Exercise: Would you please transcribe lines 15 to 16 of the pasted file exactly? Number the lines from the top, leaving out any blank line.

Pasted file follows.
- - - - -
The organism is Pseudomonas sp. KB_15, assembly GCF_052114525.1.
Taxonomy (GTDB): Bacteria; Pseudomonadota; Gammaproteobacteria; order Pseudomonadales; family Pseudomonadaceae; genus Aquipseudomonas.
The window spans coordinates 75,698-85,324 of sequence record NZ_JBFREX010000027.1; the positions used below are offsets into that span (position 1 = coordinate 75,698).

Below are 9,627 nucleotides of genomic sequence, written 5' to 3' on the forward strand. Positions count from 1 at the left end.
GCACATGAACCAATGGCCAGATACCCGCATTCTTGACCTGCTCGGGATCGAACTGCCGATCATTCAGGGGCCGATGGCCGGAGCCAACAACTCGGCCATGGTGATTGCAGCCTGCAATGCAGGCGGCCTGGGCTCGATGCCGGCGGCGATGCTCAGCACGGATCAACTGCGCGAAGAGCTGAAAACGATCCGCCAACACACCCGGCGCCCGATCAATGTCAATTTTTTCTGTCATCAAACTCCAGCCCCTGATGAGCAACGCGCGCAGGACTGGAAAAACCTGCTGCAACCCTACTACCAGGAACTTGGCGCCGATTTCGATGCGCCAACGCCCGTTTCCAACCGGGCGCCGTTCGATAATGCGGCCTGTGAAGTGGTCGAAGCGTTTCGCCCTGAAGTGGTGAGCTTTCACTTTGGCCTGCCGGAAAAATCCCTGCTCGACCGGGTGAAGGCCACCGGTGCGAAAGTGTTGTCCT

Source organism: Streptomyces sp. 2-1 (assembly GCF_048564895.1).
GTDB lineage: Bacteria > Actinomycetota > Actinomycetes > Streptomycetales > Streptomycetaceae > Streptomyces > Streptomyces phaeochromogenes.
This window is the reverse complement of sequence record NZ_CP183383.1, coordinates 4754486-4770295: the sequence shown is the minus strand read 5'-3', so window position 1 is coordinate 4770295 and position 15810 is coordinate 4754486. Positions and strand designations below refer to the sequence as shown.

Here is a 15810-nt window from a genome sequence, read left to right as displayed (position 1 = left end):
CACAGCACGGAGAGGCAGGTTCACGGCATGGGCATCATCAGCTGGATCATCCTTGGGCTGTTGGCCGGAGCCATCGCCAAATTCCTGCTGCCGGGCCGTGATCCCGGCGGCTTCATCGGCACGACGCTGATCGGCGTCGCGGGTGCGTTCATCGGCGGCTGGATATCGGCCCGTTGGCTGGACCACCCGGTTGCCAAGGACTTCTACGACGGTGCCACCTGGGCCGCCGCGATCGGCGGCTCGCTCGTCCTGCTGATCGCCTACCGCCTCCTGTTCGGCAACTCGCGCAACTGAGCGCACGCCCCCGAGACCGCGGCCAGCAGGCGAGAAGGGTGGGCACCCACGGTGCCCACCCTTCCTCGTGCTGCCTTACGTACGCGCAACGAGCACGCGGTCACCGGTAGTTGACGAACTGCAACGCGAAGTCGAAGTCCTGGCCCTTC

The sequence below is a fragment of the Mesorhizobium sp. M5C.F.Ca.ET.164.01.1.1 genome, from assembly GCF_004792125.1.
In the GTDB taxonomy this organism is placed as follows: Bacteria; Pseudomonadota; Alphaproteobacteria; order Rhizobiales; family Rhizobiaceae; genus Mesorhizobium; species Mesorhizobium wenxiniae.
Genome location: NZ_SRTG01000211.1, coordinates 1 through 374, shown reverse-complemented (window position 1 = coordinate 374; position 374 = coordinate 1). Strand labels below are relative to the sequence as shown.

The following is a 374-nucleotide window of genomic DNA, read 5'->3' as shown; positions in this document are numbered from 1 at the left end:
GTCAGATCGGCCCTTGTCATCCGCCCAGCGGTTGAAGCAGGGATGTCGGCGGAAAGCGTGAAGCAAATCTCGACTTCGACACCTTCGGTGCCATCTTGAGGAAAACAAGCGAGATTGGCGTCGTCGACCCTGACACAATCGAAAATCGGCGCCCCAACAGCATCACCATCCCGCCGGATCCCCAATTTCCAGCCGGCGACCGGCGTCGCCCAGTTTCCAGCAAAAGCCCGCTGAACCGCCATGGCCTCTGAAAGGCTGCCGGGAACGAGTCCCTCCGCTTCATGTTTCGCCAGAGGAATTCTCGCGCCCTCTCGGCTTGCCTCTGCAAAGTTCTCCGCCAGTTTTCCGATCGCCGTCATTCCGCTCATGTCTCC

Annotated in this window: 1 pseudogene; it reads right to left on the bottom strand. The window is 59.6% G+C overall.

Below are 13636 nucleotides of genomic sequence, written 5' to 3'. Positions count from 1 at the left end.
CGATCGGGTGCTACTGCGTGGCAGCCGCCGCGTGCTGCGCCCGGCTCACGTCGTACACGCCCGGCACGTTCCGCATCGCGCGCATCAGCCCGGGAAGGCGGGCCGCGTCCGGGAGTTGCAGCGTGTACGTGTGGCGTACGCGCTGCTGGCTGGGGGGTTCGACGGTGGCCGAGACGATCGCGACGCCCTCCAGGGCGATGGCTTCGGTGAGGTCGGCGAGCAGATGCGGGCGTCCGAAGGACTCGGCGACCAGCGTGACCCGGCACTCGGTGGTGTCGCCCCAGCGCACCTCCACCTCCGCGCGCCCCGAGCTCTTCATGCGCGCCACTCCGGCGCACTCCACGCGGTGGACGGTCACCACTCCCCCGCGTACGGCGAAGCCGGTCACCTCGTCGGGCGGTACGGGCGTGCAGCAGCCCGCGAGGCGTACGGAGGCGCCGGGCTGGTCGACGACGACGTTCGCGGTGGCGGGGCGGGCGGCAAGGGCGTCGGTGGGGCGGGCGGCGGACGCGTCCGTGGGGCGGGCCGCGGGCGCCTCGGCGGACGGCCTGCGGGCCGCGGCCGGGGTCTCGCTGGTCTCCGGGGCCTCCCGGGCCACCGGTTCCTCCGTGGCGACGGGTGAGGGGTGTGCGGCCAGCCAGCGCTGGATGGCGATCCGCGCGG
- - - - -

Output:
GTCAGATCGGCCCTTGTCATCCGCCCAGCGGTTGAAGCAGGGATGTCGGCGGAAAGCGTGAAGCAAATCTCGACTTCGACACCTTCGGTGCCATCTTGAGGAAAACAAGCGAGATTGGCGTCGTCGACCCTGACACAATCGAAAATCGGCGCCCCAACAGCATCACCATCCCGCCGGATCCCCAATTTCCAGCCGGCGACCGGCGTCGCCCAGTTTCCAGCAAAAGCCCGCTGAACCGCCATGGCCTCTGAAAGGCTGCCGGGAACGAGTCCCTCCGCTTCATGTTTCGCCAGAGGAATTCTCGCGCCCTCTCGGCTTGCCTCTGCAAAGTTCTCCGCCAGTTTTCCGATCGCCGTCATTCCGCTCATGTCTCC

Annotated in this window: 1 pseudogene; it reads right to left on the bottom strand. The window is 59.6% G+C overall.